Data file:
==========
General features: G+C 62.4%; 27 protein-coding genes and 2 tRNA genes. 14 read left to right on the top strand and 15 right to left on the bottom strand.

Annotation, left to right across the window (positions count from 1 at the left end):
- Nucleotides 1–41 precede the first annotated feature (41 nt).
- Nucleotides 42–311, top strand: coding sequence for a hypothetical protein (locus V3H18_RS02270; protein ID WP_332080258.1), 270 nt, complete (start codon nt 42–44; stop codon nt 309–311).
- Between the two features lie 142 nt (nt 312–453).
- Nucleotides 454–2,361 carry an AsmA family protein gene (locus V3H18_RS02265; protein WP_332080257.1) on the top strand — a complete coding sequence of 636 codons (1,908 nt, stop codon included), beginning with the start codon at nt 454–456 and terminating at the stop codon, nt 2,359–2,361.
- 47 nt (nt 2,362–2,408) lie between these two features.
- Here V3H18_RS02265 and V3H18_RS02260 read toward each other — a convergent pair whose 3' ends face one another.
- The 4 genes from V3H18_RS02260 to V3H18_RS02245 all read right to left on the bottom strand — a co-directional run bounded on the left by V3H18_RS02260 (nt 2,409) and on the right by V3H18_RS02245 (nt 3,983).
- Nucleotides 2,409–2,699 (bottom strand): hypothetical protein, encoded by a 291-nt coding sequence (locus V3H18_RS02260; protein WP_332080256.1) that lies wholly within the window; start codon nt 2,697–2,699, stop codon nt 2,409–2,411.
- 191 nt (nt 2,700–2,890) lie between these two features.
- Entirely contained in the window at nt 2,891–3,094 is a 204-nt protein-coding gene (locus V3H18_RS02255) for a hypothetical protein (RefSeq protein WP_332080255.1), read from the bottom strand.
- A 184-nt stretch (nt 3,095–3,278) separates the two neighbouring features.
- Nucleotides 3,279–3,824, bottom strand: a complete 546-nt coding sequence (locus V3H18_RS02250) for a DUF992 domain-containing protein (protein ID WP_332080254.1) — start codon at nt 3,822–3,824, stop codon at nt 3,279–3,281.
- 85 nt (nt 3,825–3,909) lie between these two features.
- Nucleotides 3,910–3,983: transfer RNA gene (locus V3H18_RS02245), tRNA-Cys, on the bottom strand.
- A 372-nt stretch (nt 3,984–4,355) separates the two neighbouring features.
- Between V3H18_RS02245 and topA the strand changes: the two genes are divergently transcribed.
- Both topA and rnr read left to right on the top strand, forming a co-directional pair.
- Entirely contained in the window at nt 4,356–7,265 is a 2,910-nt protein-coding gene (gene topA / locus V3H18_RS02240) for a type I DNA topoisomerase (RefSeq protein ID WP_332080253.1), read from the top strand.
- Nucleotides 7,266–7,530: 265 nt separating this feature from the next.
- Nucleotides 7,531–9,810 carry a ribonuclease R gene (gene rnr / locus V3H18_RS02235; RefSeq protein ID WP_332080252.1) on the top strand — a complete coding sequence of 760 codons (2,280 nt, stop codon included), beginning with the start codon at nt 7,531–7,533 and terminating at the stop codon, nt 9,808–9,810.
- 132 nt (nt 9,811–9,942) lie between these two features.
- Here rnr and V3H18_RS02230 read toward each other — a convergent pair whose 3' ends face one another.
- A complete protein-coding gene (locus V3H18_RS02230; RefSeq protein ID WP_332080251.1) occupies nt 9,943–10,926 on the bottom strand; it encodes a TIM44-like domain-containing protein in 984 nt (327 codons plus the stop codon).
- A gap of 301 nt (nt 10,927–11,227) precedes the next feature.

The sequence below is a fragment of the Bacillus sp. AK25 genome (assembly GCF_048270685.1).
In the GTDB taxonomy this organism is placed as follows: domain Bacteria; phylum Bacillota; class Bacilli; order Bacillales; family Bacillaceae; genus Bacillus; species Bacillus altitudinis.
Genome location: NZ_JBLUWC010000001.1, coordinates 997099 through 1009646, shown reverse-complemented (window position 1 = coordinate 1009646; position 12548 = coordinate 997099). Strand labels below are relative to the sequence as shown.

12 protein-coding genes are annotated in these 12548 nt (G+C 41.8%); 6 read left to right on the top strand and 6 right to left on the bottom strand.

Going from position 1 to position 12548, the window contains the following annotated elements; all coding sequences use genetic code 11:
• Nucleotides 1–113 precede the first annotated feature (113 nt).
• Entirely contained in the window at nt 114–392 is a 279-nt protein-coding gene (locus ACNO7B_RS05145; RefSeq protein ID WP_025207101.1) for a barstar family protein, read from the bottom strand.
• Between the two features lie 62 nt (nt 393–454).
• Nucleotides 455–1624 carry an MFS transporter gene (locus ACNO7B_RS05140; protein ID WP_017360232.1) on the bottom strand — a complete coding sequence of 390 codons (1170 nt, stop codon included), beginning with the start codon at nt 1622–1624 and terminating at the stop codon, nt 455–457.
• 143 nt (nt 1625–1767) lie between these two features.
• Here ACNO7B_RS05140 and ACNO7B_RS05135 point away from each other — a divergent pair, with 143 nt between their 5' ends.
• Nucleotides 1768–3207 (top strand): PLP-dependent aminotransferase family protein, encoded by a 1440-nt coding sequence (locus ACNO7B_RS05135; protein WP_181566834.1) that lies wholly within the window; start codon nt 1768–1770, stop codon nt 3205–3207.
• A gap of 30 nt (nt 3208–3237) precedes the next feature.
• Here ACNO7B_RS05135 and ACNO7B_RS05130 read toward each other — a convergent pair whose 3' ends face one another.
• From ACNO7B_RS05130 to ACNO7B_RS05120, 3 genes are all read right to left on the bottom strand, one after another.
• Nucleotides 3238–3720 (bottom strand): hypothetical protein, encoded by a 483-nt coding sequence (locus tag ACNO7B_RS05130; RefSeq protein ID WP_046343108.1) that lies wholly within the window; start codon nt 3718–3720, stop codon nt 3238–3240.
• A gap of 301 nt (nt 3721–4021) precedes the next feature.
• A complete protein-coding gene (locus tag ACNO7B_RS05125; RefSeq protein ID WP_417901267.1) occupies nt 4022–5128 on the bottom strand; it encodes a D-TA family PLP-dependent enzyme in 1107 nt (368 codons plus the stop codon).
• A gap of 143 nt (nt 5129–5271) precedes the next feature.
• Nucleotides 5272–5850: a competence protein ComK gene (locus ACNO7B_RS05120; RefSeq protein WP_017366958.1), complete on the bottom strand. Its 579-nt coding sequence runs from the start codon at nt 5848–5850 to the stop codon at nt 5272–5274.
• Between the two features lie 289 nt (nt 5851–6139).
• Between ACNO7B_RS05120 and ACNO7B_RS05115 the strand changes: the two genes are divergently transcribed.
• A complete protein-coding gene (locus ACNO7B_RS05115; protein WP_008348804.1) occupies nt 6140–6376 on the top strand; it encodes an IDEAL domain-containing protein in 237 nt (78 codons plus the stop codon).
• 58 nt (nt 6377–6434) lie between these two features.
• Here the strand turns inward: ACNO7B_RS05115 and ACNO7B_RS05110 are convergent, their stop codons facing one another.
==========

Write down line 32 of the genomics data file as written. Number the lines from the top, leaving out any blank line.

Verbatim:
• Nucleotides 1–113 precede the first annotated feature (113 nt).